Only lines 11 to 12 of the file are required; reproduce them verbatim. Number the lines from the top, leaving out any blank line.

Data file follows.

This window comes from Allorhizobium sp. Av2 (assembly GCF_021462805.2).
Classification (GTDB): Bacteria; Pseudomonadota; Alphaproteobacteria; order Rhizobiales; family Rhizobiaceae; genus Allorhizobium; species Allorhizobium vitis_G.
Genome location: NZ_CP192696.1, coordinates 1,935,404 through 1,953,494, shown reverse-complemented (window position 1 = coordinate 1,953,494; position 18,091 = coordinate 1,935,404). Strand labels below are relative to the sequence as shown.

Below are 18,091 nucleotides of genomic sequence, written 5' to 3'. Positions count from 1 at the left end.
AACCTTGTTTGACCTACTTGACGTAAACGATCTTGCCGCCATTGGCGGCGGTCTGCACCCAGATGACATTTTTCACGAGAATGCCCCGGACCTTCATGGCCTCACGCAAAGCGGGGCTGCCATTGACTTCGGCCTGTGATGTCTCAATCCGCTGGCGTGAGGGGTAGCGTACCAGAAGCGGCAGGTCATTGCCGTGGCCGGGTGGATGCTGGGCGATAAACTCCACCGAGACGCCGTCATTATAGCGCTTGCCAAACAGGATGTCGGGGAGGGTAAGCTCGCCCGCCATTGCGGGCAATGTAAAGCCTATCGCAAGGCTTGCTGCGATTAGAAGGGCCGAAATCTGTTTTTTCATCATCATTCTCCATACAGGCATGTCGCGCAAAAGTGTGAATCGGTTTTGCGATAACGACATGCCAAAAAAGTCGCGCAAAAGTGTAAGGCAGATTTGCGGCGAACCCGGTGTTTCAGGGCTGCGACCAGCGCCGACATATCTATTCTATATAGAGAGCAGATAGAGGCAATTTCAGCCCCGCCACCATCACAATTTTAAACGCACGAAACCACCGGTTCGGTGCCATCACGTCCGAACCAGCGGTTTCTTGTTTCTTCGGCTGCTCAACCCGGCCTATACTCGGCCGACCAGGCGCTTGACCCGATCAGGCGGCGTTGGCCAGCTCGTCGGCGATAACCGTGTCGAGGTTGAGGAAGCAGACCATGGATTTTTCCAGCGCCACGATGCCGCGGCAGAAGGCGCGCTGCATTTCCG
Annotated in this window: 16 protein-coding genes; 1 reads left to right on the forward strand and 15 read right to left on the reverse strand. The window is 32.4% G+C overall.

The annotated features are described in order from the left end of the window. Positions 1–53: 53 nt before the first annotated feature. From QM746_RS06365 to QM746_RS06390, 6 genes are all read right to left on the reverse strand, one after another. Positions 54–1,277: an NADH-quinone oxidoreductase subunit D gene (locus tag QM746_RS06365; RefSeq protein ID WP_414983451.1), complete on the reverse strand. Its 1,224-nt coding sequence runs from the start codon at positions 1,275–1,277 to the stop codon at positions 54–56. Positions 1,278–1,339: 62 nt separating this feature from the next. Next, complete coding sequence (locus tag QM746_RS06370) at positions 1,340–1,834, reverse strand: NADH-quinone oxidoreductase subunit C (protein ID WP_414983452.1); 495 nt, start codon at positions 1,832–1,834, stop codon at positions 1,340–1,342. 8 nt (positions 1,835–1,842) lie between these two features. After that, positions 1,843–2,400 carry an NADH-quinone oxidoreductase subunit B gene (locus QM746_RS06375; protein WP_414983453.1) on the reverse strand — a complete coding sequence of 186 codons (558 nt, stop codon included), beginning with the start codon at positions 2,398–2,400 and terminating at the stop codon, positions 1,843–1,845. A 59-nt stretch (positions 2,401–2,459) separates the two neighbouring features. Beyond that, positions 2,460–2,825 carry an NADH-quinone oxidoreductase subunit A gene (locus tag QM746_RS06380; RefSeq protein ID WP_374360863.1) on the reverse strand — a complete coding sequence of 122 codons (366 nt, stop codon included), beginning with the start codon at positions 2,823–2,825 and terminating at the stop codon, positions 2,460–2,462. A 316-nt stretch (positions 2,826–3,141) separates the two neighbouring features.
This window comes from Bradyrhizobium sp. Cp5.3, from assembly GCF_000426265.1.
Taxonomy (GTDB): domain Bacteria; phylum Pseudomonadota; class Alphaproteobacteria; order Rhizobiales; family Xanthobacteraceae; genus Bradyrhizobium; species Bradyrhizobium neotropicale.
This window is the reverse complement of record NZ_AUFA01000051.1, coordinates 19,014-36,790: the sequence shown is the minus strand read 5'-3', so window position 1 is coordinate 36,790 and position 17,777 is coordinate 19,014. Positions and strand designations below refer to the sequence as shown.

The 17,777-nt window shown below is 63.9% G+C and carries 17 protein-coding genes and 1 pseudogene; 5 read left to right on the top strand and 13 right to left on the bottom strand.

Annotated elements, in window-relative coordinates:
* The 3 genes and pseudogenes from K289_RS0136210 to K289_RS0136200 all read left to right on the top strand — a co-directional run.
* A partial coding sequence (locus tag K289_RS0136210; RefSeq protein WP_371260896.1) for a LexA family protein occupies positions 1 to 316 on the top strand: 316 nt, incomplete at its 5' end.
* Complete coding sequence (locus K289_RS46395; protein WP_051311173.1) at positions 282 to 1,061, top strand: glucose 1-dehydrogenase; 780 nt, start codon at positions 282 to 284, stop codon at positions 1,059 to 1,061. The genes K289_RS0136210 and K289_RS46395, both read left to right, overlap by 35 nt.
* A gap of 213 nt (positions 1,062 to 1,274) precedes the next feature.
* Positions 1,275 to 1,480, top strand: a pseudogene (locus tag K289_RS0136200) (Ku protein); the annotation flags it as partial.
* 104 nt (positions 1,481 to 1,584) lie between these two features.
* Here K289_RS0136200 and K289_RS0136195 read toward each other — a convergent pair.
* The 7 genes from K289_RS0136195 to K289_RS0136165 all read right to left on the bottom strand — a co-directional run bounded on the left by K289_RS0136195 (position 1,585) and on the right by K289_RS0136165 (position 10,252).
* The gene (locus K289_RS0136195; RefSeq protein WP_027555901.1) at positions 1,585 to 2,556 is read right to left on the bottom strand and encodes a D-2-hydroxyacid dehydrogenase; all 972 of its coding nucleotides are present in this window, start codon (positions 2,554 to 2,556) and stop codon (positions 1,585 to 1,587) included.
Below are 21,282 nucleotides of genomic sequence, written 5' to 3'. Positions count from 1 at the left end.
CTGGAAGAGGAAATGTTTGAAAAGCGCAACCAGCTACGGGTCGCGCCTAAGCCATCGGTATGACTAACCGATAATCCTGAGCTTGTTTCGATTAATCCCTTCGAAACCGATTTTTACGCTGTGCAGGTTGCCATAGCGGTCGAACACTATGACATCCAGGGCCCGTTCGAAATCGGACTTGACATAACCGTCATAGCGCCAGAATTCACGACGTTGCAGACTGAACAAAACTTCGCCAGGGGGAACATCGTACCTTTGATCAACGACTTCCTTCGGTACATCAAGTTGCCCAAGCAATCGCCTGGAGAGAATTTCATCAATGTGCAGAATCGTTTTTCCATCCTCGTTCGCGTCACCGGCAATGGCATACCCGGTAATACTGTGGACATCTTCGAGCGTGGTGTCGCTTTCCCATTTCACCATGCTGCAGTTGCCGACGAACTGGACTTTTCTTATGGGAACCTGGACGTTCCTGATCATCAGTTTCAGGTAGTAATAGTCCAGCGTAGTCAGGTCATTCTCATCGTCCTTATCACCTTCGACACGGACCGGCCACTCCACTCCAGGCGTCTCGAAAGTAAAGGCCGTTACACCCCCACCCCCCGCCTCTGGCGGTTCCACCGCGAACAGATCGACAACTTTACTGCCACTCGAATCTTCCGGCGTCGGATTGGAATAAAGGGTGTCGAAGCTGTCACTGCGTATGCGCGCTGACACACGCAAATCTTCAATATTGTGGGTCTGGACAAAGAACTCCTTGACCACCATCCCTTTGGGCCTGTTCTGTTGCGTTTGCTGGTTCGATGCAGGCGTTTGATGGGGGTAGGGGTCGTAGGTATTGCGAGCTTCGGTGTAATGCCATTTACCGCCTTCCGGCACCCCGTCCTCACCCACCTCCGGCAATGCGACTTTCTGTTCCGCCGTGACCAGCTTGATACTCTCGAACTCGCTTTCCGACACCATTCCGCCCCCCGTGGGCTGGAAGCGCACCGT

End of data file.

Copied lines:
The 17,777-nt window shown below is 63.9% G+C and carries 17 protein-coding genes and 1 pseudogene; 5 read left to right on the top strand and 13 right to left on the bottom strand.

Annotated elements, in window-relative coordinates: